9.25″ x 9″ oil pastel, chalk pastel, pencil, ink, crayon on paper = $110




daily painting | amaryllis from angela

What could be better to lift one’s spirits than dramatic blooms like these that magically grow out of a bulb that was a gift from a kind neighbor? It’s a kind of miracle, and things that are alive bring lightness to my tired soul — from these stalks erupting into dramatic blossoms to feisty finches at the feeder to cormorants diving for wiggly little worms. Focusing on the natural world is a wonderful and encouraging distraction. I’ve been watching this stalk of green grow up out of a ceramic pitcher in my living room for several weeks and — voila! Big showy white flowers! Another stalk is also ascending so maybe a second act is on its way. Such simple, glorious beauty growing out of a bumpy bulb (my experiment with growing sunflower sprouts has been slightly less successful). I’ve been watching the stalks grow, itchy to paint the flowers once they popped. I was happy to get my watercolors out today after a morning of sadness, followed by the lovely news my sewage outtake hose had disconnected outside my home (all fixed now; again, Angela’s kindness via a phone call alerted me to the yucky problem she discovered while walking past my house; Vern to the rescue!). I’m fairly snugged in now, warm and comfy as the rains come and the winds start to pick up. Yet again I am saved by putting one foot in front of the other even when my insides are roiling with grief. A story on NPR today helped as well — about people hitting the “pandemic wall” as we desperately hope this terrible virus will someday fade into the background though now it continues to hunt us and scare us and keep us from each other. I have hope but my dark moods I’m sure are part of the state of things we humans now struggle with. We’re all hanging in there. And we will keep doing so. We just need to keep paying attention — to our feelings, to each other. How lucky I am to have warm and kind humans in my life!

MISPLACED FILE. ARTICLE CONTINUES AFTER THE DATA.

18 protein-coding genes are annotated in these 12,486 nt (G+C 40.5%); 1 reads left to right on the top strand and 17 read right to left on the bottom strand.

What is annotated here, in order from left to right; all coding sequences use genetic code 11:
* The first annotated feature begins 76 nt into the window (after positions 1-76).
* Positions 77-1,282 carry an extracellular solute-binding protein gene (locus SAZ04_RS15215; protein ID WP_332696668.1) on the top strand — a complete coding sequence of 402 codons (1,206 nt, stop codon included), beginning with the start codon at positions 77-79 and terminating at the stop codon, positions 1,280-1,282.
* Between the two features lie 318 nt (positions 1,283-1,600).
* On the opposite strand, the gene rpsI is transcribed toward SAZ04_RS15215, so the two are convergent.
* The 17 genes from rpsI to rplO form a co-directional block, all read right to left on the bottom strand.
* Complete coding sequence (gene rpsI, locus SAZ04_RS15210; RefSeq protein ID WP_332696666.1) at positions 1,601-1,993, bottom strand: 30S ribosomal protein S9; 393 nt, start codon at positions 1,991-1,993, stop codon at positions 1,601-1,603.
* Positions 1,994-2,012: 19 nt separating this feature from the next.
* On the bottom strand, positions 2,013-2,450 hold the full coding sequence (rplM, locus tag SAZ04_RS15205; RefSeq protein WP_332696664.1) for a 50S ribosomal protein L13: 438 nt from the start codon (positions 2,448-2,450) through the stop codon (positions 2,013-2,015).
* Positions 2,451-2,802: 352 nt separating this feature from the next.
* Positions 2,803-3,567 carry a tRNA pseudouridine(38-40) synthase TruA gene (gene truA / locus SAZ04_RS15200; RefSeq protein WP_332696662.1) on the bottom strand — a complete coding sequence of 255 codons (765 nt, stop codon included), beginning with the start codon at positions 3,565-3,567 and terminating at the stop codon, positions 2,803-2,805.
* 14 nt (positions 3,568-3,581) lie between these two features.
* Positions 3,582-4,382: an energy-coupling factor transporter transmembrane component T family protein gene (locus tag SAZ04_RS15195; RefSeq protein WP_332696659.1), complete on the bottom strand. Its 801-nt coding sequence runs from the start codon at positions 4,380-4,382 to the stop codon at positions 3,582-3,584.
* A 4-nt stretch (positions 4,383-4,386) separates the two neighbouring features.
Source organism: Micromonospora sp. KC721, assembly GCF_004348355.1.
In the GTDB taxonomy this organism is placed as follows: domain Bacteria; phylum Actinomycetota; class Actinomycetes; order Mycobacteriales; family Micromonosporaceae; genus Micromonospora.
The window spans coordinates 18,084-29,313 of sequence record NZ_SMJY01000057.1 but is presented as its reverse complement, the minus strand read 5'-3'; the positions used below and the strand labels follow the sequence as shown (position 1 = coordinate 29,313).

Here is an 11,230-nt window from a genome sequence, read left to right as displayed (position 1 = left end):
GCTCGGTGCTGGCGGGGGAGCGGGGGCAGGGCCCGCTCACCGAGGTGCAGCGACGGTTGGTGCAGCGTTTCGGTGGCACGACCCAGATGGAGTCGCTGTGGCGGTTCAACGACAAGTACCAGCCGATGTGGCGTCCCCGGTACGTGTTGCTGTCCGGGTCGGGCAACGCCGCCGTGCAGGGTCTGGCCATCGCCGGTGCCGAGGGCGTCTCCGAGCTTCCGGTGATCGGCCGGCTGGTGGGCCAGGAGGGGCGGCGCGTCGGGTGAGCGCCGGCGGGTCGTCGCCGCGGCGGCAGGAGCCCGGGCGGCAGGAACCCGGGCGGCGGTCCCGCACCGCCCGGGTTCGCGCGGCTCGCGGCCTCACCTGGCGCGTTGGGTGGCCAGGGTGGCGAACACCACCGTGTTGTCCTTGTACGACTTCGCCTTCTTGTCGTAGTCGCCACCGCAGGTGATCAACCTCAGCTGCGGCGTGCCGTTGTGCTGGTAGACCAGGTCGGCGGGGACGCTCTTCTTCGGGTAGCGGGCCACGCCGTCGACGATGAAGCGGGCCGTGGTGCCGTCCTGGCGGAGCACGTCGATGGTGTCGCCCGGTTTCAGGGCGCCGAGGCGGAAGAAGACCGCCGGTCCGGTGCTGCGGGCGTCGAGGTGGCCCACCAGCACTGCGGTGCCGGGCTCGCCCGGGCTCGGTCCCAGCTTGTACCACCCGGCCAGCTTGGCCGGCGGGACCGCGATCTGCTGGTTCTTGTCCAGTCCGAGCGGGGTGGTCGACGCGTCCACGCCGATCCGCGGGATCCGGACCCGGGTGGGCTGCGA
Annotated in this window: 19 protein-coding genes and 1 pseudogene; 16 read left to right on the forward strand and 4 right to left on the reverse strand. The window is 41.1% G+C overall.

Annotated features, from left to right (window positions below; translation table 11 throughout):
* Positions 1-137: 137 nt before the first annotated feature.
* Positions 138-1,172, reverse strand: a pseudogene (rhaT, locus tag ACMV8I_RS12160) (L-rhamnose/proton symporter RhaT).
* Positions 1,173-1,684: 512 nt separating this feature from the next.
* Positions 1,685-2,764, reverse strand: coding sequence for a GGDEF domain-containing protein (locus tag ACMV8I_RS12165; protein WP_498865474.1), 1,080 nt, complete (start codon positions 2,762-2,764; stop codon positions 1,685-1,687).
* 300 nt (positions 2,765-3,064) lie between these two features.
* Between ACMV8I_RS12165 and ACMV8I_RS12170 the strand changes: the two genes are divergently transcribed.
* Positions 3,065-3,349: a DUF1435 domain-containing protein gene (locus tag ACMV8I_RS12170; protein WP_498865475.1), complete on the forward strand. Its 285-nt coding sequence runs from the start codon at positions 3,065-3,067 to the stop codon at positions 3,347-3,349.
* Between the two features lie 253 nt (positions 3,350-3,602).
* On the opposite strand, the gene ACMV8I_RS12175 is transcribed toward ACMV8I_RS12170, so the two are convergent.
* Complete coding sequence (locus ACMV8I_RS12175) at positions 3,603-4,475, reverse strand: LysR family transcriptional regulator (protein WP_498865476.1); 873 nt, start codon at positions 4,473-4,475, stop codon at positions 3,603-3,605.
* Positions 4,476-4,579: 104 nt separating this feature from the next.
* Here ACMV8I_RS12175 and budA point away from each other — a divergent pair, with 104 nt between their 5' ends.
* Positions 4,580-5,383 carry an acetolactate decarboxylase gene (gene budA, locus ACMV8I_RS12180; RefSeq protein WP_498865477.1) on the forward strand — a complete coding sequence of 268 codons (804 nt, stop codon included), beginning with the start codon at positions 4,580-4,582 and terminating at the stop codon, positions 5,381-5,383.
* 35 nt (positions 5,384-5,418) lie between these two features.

10″ x 7″ watercolor, pen, acrylic ink on paper = $90




daily painting | headlong

Lately I’ve been obsessed with making marks on paper with chunky graphite pencils, crayons, pastels and big fat oil pastel sticks which are vibrant and messy and slippery and full of pigment. This one also has ink, watercolor, and acrylic paint. It’s an abstract smorgasbord. Using all these different media (mediums?) is great fun, and takes me out of my thinking brain and deep into my instincts, intuition and emotions; I let the artwork guide me, and it tells me what it wants. These processes of creating art, as I have said a million times ’til you are bored to tears, dear reader, are essential to keeping my head on straight, a challenge more pressing than usual right now, grief being the gorilla sitting on my chest most days. Sometimes she weighs me down so heavily I question if I’m mentally unhinged. And then she lets up some. Or maybe not until the next day do I feel it’s OK to still be breathing. But I know it will pass and it takes time. Months. Years. Read this last night in the book, The Dog Stars by Peter Heller, a favorite writer: “Grief is an element. It has its own cycle like the carbon cycle, the nitrogen. It never diminishes not ever. It passes in and out of everything.” I’m cycling through, wishing it was on the gentle setting instead of heavy load.

6.5″ x 6.75″ ink, watercolor, acrylic, pastel, crayon, oil pastel, pencil on paper = $60




daily painting | gardenias

My baby sister and I went out exploring one day in the nearby woods when we were little. Mill Valley hillsides are covered with thickets of poison oak, and we were too young — or too careless — to appreciate its dangers. We soon had horrid rashes, but Kathy in particular suffered so badly her swollen eyes were all but glued shut and she had to get medical treatment. This morning I feared similar eye socket puffiness, as I sobbed so hard during various moments of Biden’s inauguration yesterday I feared my neighbors would knock on my door to see if I was OK. I didn’t quite understand the fierceness of my weeping and at first thought it was because I am in a time of grief. I’m sure that was a factor, but more was going on (and that’s my Rachel-Maddow-style-where-the-hell-is-she-going-with-this intro).